Playover on Oahu
Last month, Hawaiian Airlines kicked off non-stop service three times per week between Honolulu and Beijing. If you’re planning on visiting China, it’s worth a 24 to 36-hour pit stop in the Aloha State for some fun in the sun. Andrew Skwarek shows you how to turn that layover into a playover on the island of Oahu
HIKE Diamond Head
Formed approximately 300,000 years ago at the eastern edge of the Waikiki coastline, Diamond Head is one of Honolulu’s most iconic sights. Get an early morning start at the trailhead and hike to the top (560 feet) of this volcanic tuff cone for sweeping views of downtown Honolulu and Oahu’s south shore.
TASTE Giovanni's Shrimp Truck
Rent a car and head to the north shore (about 45 minutes from downtown Honolulu) for some serious eats at Giovanni’s Shrimp Truck, located at 66-472 Kamehameha Highway in Haleiwa. We can vouch for the scampi, which comes with a dozen shrimp marinated in olive oil, chopped garlic, lemon butter and two scoops of white sticky rice.
SIP a Sundowner on Na Hoku II
For unrivaled sunsets, make reservations for the 5:30 p.m. sailing aboard Na Hoku II, which pushes off from Waikiki Beach (right near Duke’s Barefoot Bar). The cost is $30 per person and it’s all-you-can-drink (beer, mai tais, wine, etc.) for the 90-minute cruise; if you’re visiting during the winter, be on the lookout for humpback whales.
LOUNGE at Kailua Beach
When you’re ready for some sun and sand, skip Waikiki’s crowded scene, pack some sandwiches and drive over to Kailua Beach – it’s less than 30 minutes from Honolulu and its cerulean waters are ranked among the best beaches in the country. The beach’s prime location on Oahu’s eastern coast makes it a popular place for water sports such as wind surfing, parasailing and kayaking.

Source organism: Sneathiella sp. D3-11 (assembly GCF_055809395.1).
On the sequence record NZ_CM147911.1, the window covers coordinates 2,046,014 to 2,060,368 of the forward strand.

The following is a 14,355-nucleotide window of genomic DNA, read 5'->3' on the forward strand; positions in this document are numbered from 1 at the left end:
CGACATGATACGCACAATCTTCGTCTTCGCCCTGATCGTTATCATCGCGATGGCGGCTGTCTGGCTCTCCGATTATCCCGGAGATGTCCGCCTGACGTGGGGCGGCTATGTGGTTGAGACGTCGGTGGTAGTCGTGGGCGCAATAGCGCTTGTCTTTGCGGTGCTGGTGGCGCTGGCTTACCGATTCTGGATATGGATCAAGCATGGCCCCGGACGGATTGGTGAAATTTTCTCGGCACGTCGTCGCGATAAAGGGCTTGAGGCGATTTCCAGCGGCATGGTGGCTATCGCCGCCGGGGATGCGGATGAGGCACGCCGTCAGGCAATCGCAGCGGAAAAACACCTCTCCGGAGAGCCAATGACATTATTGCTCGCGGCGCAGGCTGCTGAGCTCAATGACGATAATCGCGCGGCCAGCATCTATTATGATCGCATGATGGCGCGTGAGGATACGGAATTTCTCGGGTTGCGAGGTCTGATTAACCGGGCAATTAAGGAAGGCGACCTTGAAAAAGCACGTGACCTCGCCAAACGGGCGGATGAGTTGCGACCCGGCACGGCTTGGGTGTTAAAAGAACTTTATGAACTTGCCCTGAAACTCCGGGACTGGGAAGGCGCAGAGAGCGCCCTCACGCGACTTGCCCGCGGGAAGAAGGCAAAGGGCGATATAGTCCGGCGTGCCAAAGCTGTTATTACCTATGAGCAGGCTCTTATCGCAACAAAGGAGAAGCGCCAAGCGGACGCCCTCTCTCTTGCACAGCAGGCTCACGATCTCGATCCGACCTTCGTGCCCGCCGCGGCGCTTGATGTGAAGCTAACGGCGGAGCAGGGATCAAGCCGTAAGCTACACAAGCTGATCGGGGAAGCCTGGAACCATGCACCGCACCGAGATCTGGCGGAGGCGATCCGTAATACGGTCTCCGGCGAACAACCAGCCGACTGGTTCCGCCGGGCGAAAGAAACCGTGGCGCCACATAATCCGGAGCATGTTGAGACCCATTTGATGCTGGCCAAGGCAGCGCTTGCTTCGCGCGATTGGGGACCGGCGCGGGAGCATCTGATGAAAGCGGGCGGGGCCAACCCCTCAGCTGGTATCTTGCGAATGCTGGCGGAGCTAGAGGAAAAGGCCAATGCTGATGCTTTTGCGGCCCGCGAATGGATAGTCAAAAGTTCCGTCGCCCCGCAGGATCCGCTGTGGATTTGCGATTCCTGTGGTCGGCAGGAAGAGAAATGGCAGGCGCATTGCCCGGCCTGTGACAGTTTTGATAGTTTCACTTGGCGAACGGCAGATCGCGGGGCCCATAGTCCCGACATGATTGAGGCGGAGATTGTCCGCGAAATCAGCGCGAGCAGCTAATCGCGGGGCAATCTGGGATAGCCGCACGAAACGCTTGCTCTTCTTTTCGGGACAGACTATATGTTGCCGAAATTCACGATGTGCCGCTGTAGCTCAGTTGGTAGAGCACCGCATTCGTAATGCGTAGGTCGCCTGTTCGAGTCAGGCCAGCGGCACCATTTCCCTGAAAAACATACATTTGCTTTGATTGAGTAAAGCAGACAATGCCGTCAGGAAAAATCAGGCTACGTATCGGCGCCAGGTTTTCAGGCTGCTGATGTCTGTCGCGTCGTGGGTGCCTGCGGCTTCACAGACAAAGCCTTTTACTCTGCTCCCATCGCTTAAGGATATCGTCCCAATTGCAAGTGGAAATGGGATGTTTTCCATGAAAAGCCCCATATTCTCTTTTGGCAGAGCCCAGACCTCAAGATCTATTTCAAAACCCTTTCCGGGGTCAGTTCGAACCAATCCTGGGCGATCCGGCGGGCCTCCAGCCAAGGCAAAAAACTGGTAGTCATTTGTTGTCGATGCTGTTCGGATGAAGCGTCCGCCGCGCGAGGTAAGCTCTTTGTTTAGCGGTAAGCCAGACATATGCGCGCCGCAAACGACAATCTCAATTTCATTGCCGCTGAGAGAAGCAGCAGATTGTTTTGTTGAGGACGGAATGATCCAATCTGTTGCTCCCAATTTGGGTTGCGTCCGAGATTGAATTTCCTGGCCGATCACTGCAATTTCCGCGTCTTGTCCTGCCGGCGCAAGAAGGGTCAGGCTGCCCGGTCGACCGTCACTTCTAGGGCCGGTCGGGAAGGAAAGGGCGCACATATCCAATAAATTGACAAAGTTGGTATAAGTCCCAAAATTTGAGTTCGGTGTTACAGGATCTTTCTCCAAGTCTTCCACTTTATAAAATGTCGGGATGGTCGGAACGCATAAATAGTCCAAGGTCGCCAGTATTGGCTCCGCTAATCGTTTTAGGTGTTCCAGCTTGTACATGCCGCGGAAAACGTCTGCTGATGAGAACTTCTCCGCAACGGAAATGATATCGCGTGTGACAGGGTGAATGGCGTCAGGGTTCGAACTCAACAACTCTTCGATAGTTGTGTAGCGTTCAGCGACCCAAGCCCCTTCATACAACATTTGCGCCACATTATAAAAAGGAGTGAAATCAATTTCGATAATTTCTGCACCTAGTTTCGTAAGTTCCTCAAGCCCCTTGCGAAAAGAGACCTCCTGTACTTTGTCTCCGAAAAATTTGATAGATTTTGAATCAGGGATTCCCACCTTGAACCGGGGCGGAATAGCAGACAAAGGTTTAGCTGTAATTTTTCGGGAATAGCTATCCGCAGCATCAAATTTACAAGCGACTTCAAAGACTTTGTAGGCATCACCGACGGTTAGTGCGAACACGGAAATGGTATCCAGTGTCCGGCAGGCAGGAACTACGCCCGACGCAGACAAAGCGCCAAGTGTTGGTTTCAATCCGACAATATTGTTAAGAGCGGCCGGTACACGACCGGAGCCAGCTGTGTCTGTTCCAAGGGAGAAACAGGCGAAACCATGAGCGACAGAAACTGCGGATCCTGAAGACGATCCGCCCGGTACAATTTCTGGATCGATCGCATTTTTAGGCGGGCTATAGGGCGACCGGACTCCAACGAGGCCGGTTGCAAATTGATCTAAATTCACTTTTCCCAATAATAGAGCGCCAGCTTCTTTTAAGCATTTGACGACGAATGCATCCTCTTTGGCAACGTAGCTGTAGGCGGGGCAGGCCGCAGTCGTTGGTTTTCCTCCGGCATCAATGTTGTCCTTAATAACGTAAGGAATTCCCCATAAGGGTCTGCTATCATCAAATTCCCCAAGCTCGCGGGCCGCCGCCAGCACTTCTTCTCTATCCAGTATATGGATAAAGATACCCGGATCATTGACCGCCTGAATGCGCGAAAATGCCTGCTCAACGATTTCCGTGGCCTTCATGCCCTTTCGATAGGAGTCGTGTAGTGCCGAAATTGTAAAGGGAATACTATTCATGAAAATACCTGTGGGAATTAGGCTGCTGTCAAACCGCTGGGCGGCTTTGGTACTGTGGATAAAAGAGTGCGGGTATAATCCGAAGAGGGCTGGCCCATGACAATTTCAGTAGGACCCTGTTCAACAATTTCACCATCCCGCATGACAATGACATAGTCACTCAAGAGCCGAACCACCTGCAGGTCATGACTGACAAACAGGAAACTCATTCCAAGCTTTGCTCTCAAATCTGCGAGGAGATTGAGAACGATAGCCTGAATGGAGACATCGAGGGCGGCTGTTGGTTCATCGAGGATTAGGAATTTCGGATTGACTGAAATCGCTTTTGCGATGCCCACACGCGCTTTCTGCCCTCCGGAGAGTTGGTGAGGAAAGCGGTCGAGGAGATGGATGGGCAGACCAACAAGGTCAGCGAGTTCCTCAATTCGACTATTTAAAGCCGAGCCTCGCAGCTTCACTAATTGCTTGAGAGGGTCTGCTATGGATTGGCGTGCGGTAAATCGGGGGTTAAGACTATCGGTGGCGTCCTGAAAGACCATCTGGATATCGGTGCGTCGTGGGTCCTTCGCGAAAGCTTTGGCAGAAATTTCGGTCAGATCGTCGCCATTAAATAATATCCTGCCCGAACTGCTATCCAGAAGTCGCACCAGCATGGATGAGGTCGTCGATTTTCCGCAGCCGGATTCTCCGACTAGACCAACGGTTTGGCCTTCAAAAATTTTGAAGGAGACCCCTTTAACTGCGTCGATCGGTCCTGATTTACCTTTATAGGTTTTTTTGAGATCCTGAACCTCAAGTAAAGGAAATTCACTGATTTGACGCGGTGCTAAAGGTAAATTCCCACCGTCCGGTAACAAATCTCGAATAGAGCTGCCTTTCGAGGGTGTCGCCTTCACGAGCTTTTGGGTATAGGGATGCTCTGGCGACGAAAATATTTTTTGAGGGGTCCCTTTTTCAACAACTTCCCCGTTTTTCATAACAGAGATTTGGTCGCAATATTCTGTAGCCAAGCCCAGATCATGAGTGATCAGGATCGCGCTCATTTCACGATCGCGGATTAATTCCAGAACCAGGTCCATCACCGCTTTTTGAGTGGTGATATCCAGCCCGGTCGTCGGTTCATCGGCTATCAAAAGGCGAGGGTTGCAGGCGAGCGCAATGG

EAT Dole Whip
Dole Whip, the plantation’s signature soft serve pineapple ice cream is a must-try when in Hawaii. Grab a cone and get lost in the over three-acre maze or hop aboard the Pineapple Express, a narrated 20-minute ride that tells the history of this famous fruit and its importance to Hawaii.
RIDE with Hawaiian Fire Surf School
Catch a wave with the premier Hawaiian Fire Surf School where – you guessed it – Honolulu’s firefighters are your instructors. Two-hour lessons (in groups of 10 to 12) take place on the southwestern end of the island at Ko Olina Beach and start at $119 for trainees 11 and over.
SHOP at Kapiolani Community College Farmers’ Market
Stop by the Kapiolani Community College Farmers’ Market in parking lot C on Saturdays from 7:30 to 11 am. The well-known market offers locally sourced treats such as fresh island poke made with local ahi from Hibachi, burgers from North Shore Cattle Company, macadamia nuts from Ahualoa Farm and honey products from the Hawaii Beekeepers Association.
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